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Groupon’s history is riddled with surges and falls, missteps and pivots, expansion and retraction, and of course, the sordid saga of a delusional CEO who was ousted from his leadership role and is now pursuing a music career.
Groupon lost 75 percent of its value under former CEO Andrew Mason. Ever since Mason left and cofounder Eric Lefkofsky took over as interim chief executive, Groupon’s stock has been doing considerably better. The Wall Street Journal reported today that Groupon is planning a network of North American warehouses for its physical goods business, Groupon Goods. This portion of the business is actually doing well, and Lefkofsky said that bringing shipping in house will improve the company’s margins.
Groupon started out as a daily deals site. This model was trendy and popular for a while, but then consumers began losing interest. Daily deals competitor Living Social began to struggle as well, losing $650 million in 2012. Groupon started selling discounted products in 2011 to bolster its revenue with something less faddish, and Goods now makes up almost 40 percent of its sales. The shift towards selling straightforward goods puts Groupon in competition with other discount retailers like Amazon and Costco. However, selling discounted goods is a notoriously low-margin business and a tough way to make big profits. Consolidating the supply chain will, in theory, save Groupon money and help it deliver products to consumers faster.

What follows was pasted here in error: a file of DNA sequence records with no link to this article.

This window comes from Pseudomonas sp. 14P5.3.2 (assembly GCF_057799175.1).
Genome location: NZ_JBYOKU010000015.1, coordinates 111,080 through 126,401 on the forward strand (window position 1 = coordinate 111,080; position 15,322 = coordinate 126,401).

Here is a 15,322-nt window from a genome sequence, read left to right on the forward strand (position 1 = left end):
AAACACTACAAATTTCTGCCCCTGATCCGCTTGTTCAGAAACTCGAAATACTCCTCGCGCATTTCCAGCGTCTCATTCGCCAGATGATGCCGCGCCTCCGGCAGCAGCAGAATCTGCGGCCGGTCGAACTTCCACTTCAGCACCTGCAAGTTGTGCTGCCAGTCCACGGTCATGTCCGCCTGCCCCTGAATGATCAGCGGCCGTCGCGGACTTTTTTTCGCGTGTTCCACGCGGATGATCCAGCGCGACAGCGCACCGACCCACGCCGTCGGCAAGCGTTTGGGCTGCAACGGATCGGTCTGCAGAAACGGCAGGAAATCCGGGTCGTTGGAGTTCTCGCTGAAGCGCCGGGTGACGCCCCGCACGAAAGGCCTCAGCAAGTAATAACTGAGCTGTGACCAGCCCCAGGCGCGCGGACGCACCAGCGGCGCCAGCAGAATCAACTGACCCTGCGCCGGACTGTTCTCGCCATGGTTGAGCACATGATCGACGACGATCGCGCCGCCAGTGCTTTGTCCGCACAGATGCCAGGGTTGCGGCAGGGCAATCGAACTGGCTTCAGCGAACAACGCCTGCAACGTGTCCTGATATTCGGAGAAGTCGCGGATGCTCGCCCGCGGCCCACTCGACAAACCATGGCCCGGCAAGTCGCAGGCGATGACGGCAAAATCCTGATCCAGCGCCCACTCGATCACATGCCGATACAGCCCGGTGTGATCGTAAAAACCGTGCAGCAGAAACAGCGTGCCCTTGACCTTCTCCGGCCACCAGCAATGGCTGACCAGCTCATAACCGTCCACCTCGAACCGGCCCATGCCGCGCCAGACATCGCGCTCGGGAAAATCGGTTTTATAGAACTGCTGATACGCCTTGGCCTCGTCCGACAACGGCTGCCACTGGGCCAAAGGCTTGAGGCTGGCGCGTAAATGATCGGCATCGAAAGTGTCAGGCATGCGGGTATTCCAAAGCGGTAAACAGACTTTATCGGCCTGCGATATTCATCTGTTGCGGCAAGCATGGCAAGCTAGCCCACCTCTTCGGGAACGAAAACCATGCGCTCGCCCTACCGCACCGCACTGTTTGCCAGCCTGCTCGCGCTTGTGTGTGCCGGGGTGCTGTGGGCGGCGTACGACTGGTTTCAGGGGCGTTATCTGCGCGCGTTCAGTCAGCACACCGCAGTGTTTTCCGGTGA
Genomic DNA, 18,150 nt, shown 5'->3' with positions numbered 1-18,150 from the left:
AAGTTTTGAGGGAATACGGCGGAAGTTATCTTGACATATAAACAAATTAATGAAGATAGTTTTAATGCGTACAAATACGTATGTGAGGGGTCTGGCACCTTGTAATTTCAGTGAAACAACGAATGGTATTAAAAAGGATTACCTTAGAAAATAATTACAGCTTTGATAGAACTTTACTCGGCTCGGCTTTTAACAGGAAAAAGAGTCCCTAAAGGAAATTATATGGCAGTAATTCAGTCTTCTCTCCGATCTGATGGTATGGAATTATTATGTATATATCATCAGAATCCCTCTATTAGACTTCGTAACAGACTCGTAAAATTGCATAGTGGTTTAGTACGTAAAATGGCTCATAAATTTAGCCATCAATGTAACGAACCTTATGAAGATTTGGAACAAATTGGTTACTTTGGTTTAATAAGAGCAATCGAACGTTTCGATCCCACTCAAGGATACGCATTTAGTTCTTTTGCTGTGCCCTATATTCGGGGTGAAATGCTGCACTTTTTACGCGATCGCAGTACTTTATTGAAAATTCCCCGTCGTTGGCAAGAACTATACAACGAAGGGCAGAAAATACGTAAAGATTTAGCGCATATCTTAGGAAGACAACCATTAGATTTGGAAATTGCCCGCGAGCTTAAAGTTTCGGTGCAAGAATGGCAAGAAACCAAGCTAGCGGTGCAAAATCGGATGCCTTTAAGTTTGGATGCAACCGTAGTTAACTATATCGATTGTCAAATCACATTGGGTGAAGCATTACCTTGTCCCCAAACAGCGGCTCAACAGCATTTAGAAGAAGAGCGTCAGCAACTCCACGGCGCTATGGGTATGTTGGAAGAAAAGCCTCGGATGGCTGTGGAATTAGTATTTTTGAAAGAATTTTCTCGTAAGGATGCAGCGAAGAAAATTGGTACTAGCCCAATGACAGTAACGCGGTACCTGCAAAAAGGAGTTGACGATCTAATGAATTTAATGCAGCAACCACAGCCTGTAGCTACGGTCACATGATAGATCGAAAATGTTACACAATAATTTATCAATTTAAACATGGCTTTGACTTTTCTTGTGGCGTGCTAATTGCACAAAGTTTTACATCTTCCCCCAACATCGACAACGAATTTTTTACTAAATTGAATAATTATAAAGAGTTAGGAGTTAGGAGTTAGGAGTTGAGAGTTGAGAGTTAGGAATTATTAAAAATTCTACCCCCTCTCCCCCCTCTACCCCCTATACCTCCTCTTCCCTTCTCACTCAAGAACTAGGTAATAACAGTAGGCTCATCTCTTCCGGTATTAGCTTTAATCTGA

Lefkofsky assumed the position of CEO in February after Mason’s departure. This was initially a temporary role, but after Groupon beat expectations and its stock surged in the first two quarters of this year, Lefkofsky has officially claimed the position. He is presented with the enormous task of turning Groupon into a stable business that isn’t predicated on an e-commerce fad followed by fickle consumers. During the most recent earnings call, he said the company needed to build a marketplace that served merchants as well as consumers.
A majority of commerce still happens offline, and retailers selling online compete fiercely to capture customers with low-to-none shipping costs, free returns, and same-day delivery. Same-day delivery has become a battlefield for giants like eBay, Walmart, Amazon, Target, and even Google that are all searching for ways to get their products to consumers faster. For Groupon to compete with the big dogs, it will need to offer comparable service, particularly with Goods making up a core part of the business.
Groupon is not relying on goods alone, though. It recently acquired two startups — Glassmap and Plumfare — to serve more targeted, relevant deals to customers. Groupon also launched a Groupon Reserve product this summer that lets you book tables at fancy restaurants for a discounted rate. Reserve will soon expand into high-end spas, hotels, and salons. At the time, Lefkofsky said this was part of an effort to push the company towards “upscale offers and exclusive experiences.” On the flip side, Goods is all about low cost items. The company seems to be taking that early-stage startup approach of throwing metaphorical spaghetti at the wall to see what sticks. Except in this case, it’s a public company with vast resources hurling the spaghetti.
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